U of T alumna Ali Burke (MSW 2009) spoke to Stacey Gibson, midway through Burke’s amazing, 27,000-kilometre trip.
Why did you decide to take this journey?
About four years ago I was growing weary of my 9 to 5 lifestyle, and I started asking myself if this is all there is to life: a good job, a pension, and a few weeks vacation. My answer was a resounding ‘no’, and I began day dreaming about other possibilities. Travelling and cycling make a wonderful combination. The slow pace, the exercise, the countless opportunities to see places and meet people that you would otherwise just pass on by – these are just some of the joys. There is also an addictive sense of accomplishment! So I decided that before it was too late I wanted to do a really big ride. My partner and I picked the longest road that exists: the Panamerican highway.
What do you hope to take away from the trip?
At the risk of sounding very cliché, I will say that this trip is not really about the destination at all. The personal growth is all in the journey. I feel I am learning excellent problem solving skills: from not having a place to sleep to bicycle tires exploding hundreds of kilometres from any town, we need to figure out solutions. Another hope is that I will have reasonable Spanish skills by the end of the journey; we have not taken any formal lessons but have picked up a lot of the language already. Finally, it took a lot of courage to quit my secure job and hit the road. With each kilometre we travel I gain more self-confidence – it is that great lesson in working away at something and seeing it happen.
You are riding to raise money for the Canadian Mental Health Association – why did you choose this particular organization?
I have spent almost all of my career in the field of mental health, and my hope was that in raising money for the CMHA we could not only help an excellent organization provide services to those in need, but also take on the stigma that is all too often associated with mental health difficulties.
Have you had any injuries?
Early on, in the Yukon, my partner Glenn had a fall and landed on his knee. We had to hitch a ride to Whitehorse and Glenn was unable to walk for about a week. This was quite stressful because we weren’t sure if we would be able to carry on at all, but thankfully he has fully recovered! I have had a few crashes, the most serious leaving me with only scrapes and bruises. Probably more frustrating, I have had parasites a couple of times. The symptom is simply fatigue, and when you are riding your bike every day you are tired anyway, so it is hard to sort out if it is because of the parasites or the riding. I have now learned to get tested and medicate early, and this makes a big difference.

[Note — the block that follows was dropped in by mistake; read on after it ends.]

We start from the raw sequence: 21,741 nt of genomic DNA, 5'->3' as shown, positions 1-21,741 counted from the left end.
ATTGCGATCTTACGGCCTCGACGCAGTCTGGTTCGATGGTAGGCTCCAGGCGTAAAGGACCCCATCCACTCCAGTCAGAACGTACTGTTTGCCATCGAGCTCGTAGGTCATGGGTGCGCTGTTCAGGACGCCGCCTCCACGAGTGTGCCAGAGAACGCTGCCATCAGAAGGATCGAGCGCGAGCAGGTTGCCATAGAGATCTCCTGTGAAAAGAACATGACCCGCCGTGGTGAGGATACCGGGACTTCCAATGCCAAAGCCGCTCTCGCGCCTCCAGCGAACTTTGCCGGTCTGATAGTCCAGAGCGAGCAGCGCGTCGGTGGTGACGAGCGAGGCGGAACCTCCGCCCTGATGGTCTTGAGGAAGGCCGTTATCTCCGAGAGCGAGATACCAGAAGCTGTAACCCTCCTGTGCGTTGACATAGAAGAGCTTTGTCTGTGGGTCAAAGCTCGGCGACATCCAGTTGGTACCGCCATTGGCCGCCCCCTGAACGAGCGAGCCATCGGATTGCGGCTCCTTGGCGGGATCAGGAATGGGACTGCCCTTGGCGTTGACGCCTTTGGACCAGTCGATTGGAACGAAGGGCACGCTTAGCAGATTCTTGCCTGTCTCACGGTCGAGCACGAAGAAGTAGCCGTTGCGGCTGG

How many hours a day do you bike? Do you ride in inclement weather, too?
Generally we ride anywhere from five to nine hours a day, although there have been times when we have been on the road close to 12 hours, and other days when we get to where we wanted to be in just two hours. Head winds and big climbs can slow us down to a snail’s pace – while the opposite can make us feel like machines! We have the gear to ride in all sorts of weather conditions, and we have been known to bike through the odd torrential downpour or hailstorm. Strangely, I kind of like riding in the rain, it is very refreshing.
Where do you stay each night?
We have slept all over the place. In the US and Canada we would almost always find a place hidden in the forest to set up our camp. However, when we reached Mexico we were advised not to do this. We would ask at ‘Ranchos’ or even mechanic shops if we could camp on their property and we were always given a spot as well as access to a bathroom.
We stayed in our first fire station in Panama. We asked them if the forested area would be OK to camp in and they said they didn’t know but that we were welcome to camp on their lawn. That night they made us dinner, gave us a couple of papayas, and told us about the next fire station we could stay at. We have discovered that in Central and South America fire stations, or bomberos, have a tradition of taking in cyclists.
Do you feel safe?
We do. We do take precautions, such as not riding at night and camping with permission, but most of the time it feels like people are looking out for us. Although as a women I am sometimes victim to catcalls and such, we have not had one item stolen or even any semblance of someone trying to rob us- and we have pedalled through some pretty rough neighbourhoods. I like to think there are far more good people in the world than bad, so statistically our chances of running into the not-so-good folks is pretty low.
What is it about cycling that you love?
For me, biking has always been about freedom and independence. There is something so simple about travelling by bicycle – yet it can take you so far! Towards the end of high school I began imagining exploring the world in this way, and somehow this translated to hopping on a plane to Ghana and travelling overland to Europe by bicycle. I was totally unprepared, and in fact was robbed on my first day of cycling, but this was an isolated incident and what I remember more than anything is the kindness and hospitality of those I met along the way. From this point on, I was hooked on bicycle travel!
A U of T lab is working with actors, writers and directors on how they could harness AI and other emerging technologies to generate new ideas and – just maybe – reinvent theatre